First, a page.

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Debunking terrorism myths

Greg Parnell | Sunday, March 21, 2004

Al-Qaeda, Hamas and Hezbollah: three terrorist groups that are responsible for thousands of deaths, millions of dollars in damage and a psychological toll that is beyond measure. In the post-Sept. 11 world, it seems as if the names of terrorist groups appear just as often in the news as the names of nations themselves. Yet for all the coverage these groups receive, many Americans still have a very flawed view of what terrorism is all about. 1. Terrorists are not crazy. Perhaps the most widespread falsehood about groups such as Al-Qaeda is that their members are all crazy. Many people comment, “Whoever planned to fly airplanes into the World Trade Center and Pentagon must have been completely insane, for who would honestly think that killing 2,000 civilians and antagonizing the United States military would help their cause?” And, “The individuals who actually carried out the orders are even more insane, because who would commit suicide to advance a vision that they would never experience?”In reality, interviews with members of these organizations have shown that they are in perfect mental health. Terrorist plans are not put together on a psychotic whim to satisfy an urge for mass murder, but are constructed over a course of years by a group of intelligent leaders thoroughly weighing the costs and benefits. They might miscalculate at times, but so does every government, and every person for that matter. Bad decisions do not necessarily mean that a person is crazy. Those who carry out the acts themselves also think carefully about what their decisions entail. They make a conscious decision to sacrifice their lives for something they believe in. The men and women who fought the hijackers and crashed the plane into the woods of Pennsylvania died trying to protect something that they deemed to be greater than themselves. For that, we call them heroes, not lunatics. I challenge you to understand that for many, the hijackers were heroes in the same way, because they, too, were willing to die for a greater cause. 2. Terrorists are not homeless beggars who are simply brainwashed by charismatic leaders. But why would they want to commit suicide to fight America? We think, perhaps it is because they are devastated by extreme poverty and hate Americans for their luxurious lifestyle. Perhaps they are uneducated and simply do not understand the true meaning of American democracy. Or, most likely, manipulative monsters like Osama Bin Laden seek out the most weak-willed prey and gather them in as pawns for their diabolical war. The evidence suggests otherwise. Of the biographical data collected from the families of all Hezbollah members killed between 1982 and 1994, the fighters were on average more educated and less impoverished than the Lebanese citizens around them. Likewise, most of the Sept. 11 hijackers were from Saudi Arabia, the country boasting the most wealth and best educational system of the entire Middle East. Another study of terrorist groups from around the world showed that approximately two-thirds of the individuals associated with terrorist groups have a university degree, and well over two-thirds come from the middle or upper class of their respective society. Most terrorists fight not because they are brainwashed, but because they believe that they are fighting for a political cause. It is true that terrorist leaders use rhetoric to convince individuals to join them. However, this is no different than President Bush using rhetoric to make Americans feel that they should support a war against terrorism or in Iraq. Both situations are grounded in a political reality that demands action, and in both cases, effective leaders use emotion to motivate people to comply.3. Just because terrorists’ tactics are extreme does not mean that their causes are not just.Terrorism is a form of psychological warfare. It is waged when an individual or group knows that he cannot defeat his enemy using direct force. Since conventional war is futile but the status quo is intolerable as well, the terrorist instead attacks the “kinks in the knight’s armor” – high-profile targets like civilians – in an attempt to destroy the stronger force’s willingness to fight. Terrorism like this has existed for thousands of years, (although the targets, weapons of choice, and methods have changed) and historically, it has proven to be one of the least effective modes of effecting change. As brutal and malicious as terrorism is, it is folly to automatically assume that a terrorist’s cause is unjust. Israel has been an illegal occupier of the West Bank and Gaza Strip for almost 50 years, a situation no different than Saddam Hussein invading Kuwait or the Communists in Eastern Europe. Many years ago, the Palestinians fought back with civil disobedience: pamphlets, strikes and boycotts. Yet for decades, the Western powers have ignored the Palestinians’ plea for justice. Only in recent years, a full generation after the occupation began, have Palestinians given up on a peaceful political withdrawal and have turned to more extreme measures to get the world’s attention. I condemn terrorism as much as the next person, but I feel it extremely important that before I do, I know what it is these groups want and why they are willing to die for it. Only by understanding the terrorists’ goals and motivations will we be able to win the war against terror.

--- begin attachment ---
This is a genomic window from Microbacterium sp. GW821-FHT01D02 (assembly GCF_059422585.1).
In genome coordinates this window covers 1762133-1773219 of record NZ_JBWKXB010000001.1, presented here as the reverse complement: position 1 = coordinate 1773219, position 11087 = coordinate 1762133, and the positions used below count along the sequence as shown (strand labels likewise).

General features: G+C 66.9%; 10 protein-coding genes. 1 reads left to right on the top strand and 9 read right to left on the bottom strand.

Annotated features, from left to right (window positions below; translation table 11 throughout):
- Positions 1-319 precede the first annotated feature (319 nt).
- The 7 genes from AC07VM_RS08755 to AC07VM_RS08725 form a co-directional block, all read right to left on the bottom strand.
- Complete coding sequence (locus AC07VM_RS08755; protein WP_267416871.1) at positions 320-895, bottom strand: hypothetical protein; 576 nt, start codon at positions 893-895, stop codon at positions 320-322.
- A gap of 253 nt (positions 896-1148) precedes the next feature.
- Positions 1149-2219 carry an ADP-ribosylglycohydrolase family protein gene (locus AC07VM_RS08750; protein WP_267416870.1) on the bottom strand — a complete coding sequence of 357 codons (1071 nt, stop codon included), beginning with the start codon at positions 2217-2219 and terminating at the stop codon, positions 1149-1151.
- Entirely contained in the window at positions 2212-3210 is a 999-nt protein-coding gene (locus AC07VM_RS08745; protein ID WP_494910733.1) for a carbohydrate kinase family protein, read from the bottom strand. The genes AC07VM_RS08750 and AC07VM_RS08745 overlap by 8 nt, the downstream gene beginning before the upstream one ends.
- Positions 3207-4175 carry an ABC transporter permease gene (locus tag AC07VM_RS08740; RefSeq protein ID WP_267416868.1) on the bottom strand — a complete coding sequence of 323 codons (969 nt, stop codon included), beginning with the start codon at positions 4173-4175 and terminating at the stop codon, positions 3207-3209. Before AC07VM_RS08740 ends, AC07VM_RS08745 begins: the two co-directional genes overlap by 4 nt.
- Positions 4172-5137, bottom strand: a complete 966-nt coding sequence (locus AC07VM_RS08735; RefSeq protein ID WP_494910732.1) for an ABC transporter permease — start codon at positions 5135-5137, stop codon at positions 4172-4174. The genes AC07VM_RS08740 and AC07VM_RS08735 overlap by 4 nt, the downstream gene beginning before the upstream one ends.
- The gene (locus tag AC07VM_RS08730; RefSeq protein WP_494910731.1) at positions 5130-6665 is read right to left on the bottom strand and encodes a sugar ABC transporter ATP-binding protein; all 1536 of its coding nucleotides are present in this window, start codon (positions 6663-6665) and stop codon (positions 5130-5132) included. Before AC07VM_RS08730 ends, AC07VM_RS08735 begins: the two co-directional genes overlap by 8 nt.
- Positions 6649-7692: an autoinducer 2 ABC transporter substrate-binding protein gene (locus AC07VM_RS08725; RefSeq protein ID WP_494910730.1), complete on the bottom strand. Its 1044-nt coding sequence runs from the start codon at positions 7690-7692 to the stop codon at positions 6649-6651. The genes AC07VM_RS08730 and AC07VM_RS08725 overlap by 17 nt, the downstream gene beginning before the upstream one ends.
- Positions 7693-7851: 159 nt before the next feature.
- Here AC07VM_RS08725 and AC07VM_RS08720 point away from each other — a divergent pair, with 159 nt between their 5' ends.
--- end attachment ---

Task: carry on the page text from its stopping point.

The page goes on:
Greg Parnell is a sophomore political science and economics major. His column appears every other Monday. He can be contacted at gparnell@nd.eduThe views expressed in this column are those of the author and not necessarily those of The Observer.